Gibson owes suppliers, other creditors more than $11M
UPDATE: May 3, 2018: This story was updated to include insight and analysis from RapidRatings Senior Associate Libby Thomas.
- Gibson Brands, which designed guitars for B.B. King, Chuck Berry and Elvis Presley, filed for Chapter 11 bankruptcy Tuesday but will stay in business with leadership transferring from CEO Henry Juszkiecwiz (who owns 36% of the company) to noteholders, according to the filing.
- Gibson owes more than $11 million to its top 30 creditors, many of whom are suppliers. Taiwan electronics manufacturer Evervictory Electronic is its top creditor, to whom Gibson owes almost $3 million alone.
- Gibson is approved for a $135 million loan to get its operations back under control, but it is unclear when or how suppliers will be repaid.
In 2016, Moody's downgraded Gibson's credit rating from a Caa1 to a Caa2 after discovering the company owed $80 million to one unnamed electronics supplier and had racked up $45 million in outstanding short-term debt. Lacking the name of said electronics supplier, it is unclear as to whether Gibson has already repaid this obligation in part or in full.
Regardless, Gibson's bankruptcy doesn't necessarily spell bad news for all its suppliers: while guitar sales overall have gradually declined over the years, Gibson's guitar sales were starting to improve. The persisting problem lies in poor quality control and managing multiple brands that haven't served the company's financial interests.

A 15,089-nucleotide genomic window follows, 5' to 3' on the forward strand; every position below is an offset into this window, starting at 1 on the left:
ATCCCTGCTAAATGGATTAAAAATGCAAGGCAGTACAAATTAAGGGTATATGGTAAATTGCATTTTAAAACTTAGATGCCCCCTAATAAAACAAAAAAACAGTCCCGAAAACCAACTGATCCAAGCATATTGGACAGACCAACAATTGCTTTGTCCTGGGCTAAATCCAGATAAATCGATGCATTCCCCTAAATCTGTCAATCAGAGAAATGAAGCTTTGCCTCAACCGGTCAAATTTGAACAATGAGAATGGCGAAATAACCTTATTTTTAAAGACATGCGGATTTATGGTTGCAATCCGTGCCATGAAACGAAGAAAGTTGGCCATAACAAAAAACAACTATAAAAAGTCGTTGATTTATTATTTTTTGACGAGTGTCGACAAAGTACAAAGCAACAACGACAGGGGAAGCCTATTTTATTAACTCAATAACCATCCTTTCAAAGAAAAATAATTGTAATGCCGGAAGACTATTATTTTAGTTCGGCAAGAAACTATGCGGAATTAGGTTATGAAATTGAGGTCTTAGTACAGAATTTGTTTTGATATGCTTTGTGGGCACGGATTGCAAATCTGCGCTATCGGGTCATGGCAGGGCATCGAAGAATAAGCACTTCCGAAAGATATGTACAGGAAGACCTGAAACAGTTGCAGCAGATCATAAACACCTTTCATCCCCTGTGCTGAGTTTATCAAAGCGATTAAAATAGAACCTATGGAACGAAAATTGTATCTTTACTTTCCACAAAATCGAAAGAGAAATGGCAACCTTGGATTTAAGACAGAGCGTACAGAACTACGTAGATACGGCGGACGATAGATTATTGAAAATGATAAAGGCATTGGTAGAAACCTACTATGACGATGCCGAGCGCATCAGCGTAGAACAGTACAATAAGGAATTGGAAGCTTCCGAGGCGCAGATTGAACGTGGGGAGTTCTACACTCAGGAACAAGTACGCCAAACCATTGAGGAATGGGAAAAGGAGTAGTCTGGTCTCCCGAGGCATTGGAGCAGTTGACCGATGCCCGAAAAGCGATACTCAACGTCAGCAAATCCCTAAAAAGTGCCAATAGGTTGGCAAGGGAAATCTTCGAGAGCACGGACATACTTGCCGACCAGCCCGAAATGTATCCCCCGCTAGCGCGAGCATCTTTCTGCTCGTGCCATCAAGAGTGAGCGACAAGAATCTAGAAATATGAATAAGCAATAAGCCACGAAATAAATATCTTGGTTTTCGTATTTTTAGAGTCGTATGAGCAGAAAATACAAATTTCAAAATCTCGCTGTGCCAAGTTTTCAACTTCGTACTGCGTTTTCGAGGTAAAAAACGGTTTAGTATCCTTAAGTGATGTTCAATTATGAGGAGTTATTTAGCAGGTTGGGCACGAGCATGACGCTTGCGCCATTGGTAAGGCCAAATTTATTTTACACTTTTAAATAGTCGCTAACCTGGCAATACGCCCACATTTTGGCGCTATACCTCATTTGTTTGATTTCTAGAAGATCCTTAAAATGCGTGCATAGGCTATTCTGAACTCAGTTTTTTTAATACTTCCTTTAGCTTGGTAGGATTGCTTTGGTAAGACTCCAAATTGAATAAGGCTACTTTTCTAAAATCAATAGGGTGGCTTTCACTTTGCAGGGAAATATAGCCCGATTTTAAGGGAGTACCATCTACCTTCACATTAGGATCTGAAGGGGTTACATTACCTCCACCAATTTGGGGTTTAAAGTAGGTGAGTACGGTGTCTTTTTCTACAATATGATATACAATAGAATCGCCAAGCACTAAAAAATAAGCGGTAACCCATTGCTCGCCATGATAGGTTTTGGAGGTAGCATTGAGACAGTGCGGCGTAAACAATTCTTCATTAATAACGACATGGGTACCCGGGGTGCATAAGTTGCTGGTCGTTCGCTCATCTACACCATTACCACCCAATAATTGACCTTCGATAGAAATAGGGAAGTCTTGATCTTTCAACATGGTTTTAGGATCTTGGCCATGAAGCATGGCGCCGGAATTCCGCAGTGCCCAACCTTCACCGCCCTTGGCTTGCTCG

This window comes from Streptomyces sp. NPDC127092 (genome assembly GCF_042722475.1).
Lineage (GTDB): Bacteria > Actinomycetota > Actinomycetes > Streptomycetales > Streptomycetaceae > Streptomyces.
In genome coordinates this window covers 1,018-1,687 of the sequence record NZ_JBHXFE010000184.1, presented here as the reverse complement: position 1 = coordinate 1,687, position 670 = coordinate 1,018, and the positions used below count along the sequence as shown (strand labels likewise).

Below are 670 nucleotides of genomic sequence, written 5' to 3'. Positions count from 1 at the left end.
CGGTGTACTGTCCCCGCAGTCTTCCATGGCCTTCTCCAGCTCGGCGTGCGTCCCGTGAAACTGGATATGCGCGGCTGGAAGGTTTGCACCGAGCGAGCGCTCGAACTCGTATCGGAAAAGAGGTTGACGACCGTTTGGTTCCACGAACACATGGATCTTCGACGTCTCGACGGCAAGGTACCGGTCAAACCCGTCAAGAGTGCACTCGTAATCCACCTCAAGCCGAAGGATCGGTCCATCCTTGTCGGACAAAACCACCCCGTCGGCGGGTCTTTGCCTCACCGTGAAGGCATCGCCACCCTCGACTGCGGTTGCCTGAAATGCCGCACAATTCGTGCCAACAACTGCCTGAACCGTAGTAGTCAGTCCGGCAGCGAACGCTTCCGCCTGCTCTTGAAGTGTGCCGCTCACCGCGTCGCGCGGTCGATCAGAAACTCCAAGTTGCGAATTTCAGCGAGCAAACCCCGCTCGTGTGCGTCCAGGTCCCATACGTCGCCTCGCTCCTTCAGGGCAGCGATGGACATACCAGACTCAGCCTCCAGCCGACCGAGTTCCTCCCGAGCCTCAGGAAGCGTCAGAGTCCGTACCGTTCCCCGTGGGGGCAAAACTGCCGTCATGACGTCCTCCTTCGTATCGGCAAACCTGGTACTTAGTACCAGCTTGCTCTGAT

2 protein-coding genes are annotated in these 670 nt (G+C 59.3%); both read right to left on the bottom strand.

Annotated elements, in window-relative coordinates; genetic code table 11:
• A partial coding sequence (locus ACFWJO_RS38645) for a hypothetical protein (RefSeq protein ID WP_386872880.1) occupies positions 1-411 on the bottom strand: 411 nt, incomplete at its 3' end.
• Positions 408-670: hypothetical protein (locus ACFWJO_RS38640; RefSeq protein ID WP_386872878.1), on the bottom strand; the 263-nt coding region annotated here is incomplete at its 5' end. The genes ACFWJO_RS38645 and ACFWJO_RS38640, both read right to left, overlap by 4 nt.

"[Fender's] wherewithal to handle market challenges outside the pressure of the public eye is a stark contrast to Gibson’s unfortunate woes over its attempts to diversify with consumer electronics," Libby Thomas, senior associate for RapidRatings, told Supply Chain Dive in an email. "The musical instrument and accessories space in particular has been volatile for the last several years, though, so only time will tell what the future holds for other big players in the industry."
Gibson's restructuring doesn't spell doom for the guitar or musical instrument industry as a whole, but it does reveal an inability to accurately gauge and meet consumer expectations.
"Gibson’s bankruptcy is reflective of many of the same challenges other legacy brands face in today’s marketplace," Thomas said. "With e-commerce driving prices down, consumer habits constantly evolving, and technology changing the way people engage with music, it’s been a difficult environment."
Now there's an opportunity to address those problems and restore the brand's reputation. According to the press release accompanying the bankruptcy filing, Juszkiecwiz said the company will "focus on our core brand, musical instruments," also mentioning the company had been selling off "non-core brands" over the past year.
Suppliers serving Gibson's "non-core brands" — which could include its consumer electronics business and music software subsidiary Cakewalk — could be left in the lurch as Gibson restructures. That said, it is unclear how Gibson will streamline its operations. If anything, the restructuring is a test for supplier resiliency and a warning to other suppliers serving struggling companies in the musical instrument business.
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